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“How old would you be if you didn’t know how old you was?”  (Satchel Paige)

I had been contemplating writing a piece on aging as it is such a fascinating topic and then when I was browsing in the library a few days ago I came across Satchel’s quote somewhere and wrote it down on a scrap of paper and put it in my purse.  I realized that Satchel had asked the seminal question.  Most days I feel about twenty.  However, there are days when I ‘feel’ my age.  You KNOW what I mean when I say this.  I feel the way I am ‘supposed to’ for a woman of ‘a certain age.’  It is, of course, learned behavior when we believe that a certain age goes along with a loss of energy and vitality.  I understand this well.  If you had asked me how old I felt when I actually WAS twenty (43 years ago at the time of this writing) I would have, many days, said at least 40!  However, that was 15 years BEFORE I began a daily hatha yoga practice.  Like Benjamin Button, with yoga I am aging backwards.

We Boomers are aging differently.  However, all through the ages there have been people who refused to enact their age according to their society’s expectations.  Now, please do not misunderstand me, I am not advocating regressing to childhood (although I HAVE taken up skipping and hoola-hooping again!) I am, however, saying that exercise of some form is what most of us Boomers realize creates our mechanical resonance, which is an important source of our personal energy.  Studies show that regular exercise  and deep breathing and moving at a comfortable and leisurely pace and manner project an attractive mechanical resonance.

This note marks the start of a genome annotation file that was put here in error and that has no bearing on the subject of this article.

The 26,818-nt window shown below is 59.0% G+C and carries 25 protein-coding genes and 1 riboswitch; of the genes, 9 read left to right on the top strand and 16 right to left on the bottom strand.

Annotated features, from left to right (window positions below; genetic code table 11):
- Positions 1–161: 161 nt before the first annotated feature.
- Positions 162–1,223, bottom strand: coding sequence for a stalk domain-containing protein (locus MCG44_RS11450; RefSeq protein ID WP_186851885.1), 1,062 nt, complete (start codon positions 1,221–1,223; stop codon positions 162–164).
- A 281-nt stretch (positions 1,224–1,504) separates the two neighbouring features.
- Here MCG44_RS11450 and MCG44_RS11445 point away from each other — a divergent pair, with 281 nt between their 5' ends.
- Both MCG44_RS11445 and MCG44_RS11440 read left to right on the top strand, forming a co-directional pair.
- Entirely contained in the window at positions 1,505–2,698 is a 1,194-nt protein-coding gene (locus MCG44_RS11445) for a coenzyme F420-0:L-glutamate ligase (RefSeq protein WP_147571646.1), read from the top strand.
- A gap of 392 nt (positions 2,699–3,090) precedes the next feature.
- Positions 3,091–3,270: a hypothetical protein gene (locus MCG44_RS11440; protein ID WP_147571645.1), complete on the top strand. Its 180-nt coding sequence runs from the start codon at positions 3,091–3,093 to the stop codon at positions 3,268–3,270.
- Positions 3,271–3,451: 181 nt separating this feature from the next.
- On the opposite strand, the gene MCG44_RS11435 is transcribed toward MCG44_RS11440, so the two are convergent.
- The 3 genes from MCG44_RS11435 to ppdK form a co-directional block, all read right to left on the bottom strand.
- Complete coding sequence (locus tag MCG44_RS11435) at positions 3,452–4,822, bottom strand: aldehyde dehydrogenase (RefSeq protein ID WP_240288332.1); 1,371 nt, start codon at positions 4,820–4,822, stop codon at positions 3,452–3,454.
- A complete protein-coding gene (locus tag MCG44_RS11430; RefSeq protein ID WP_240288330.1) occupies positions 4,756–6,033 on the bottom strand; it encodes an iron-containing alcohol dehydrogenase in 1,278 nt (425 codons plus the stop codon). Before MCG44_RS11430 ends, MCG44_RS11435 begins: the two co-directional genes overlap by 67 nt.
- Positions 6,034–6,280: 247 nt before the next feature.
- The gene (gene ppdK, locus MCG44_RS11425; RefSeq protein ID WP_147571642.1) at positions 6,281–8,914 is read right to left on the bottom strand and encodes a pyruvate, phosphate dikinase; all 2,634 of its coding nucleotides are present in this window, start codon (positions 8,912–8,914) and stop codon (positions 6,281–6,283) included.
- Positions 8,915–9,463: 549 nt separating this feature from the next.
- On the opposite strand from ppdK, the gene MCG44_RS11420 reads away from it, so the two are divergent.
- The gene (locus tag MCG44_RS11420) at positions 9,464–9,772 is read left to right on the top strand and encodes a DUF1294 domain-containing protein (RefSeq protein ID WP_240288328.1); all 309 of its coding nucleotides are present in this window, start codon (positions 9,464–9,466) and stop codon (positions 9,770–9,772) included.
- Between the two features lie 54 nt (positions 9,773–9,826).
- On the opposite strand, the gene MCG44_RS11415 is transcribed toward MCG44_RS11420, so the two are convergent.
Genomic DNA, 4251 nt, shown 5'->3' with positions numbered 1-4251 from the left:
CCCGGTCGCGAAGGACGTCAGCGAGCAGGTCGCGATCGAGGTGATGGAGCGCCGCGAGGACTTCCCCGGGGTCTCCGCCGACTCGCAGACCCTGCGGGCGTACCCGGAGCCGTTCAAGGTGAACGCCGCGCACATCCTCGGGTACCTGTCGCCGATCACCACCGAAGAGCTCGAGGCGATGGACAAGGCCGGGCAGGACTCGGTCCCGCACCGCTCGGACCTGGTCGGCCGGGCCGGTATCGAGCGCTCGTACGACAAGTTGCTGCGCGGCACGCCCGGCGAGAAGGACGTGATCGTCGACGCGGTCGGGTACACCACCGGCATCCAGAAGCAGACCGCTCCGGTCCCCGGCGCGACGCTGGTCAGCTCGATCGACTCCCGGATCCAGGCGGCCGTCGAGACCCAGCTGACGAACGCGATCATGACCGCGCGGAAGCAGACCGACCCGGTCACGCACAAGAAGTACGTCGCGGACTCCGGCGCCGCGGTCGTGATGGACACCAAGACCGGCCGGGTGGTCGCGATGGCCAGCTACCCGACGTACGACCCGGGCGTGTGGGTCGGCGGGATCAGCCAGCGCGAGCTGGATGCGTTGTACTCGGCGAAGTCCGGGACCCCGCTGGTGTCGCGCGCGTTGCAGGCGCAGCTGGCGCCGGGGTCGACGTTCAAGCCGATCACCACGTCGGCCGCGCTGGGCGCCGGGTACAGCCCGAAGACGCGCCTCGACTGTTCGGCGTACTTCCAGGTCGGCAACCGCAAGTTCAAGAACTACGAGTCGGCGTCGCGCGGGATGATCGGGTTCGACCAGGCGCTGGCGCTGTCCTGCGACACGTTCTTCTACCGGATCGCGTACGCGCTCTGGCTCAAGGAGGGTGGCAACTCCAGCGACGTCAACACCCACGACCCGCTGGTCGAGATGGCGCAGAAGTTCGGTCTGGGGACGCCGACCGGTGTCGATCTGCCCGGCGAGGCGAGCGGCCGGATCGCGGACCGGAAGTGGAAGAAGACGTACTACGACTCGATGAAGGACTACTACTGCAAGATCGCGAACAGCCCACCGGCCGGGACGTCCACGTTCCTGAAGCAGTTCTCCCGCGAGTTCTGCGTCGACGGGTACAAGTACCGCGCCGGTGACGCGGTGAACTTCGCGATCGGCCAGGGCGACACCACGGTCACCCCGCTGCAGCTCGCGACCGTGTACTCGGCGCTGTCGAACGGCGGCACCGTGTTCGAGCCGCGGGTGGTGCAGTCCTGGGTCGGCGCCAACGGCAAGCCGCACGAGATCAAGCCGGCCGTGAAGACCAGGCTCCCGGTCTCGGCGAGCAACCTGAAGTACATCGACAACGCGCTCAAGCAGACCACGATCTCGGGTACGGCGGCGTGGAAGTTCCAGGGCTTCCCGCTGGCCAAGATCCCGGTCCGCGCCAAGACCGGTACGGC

Dr. Deepak Chopra cites a study that took place many years ago now where  “daring gerontologists” at Tuft’s University visited a nursing home.  They selected a group of its frailest residents, and put them on a weight-training regime.  Some people might fear that a sudden introduction to exercise might maim or kill these frail residents; however, they not only survived, they thrived.  “Within 8 weeks, wasted muscles had come back by 300 percent, coordination and balance improved, and overall a sense of active life returned.  Some of the subjects who had not been able to walk unaided could now get up and go to the bathroom in the middle of the night by themselves, an act of reclaimed dignity that is by no means trivial.  What makes this accomplishment truly wonderous, however, is that the youngest subject in the group was 87 and the oldest 96.”  (AGELESS BODY, TIMELESS MIND: THE QUANTUM ALTERNATIVE TO GROWING OLD)  Dr. Chopra points out that nothing ‘new’ was added to the human body.  All that happened was that a belief changed and when THAT happened, aging changed.  As Chopra indicates, “If you are 96 years old and afraid to move your body, it will waste away.  To go into a weight-training room at that age, you have to believe that it will do your body good; you have to be free of fear; and you have to believe in yourself.”

Decades ago, in yoga teacher training, I read some of the work of Ken Dychtwald who has done a lot of work regarding the mind-body connection and aging.  Dr. Chopra shares Dychtwald’s implications of putting old and young at opposite poles:

* If young is good, old must be bad.

* If the young have it all, then the old must be losing it.

*  If young is beautiful, old must be unattractive.

*  If it is exciting to be young, it must be boring to be old.

*  If the young are full of passion, the old must be beyond caring.

*  If children are our tomorrow, then old must be our yesterday.

These ‘old’ beliefs are actually disappearing as part of the New Age is a dissolving of the ‘old’ dualistic world.  It is a part of the Ascension process.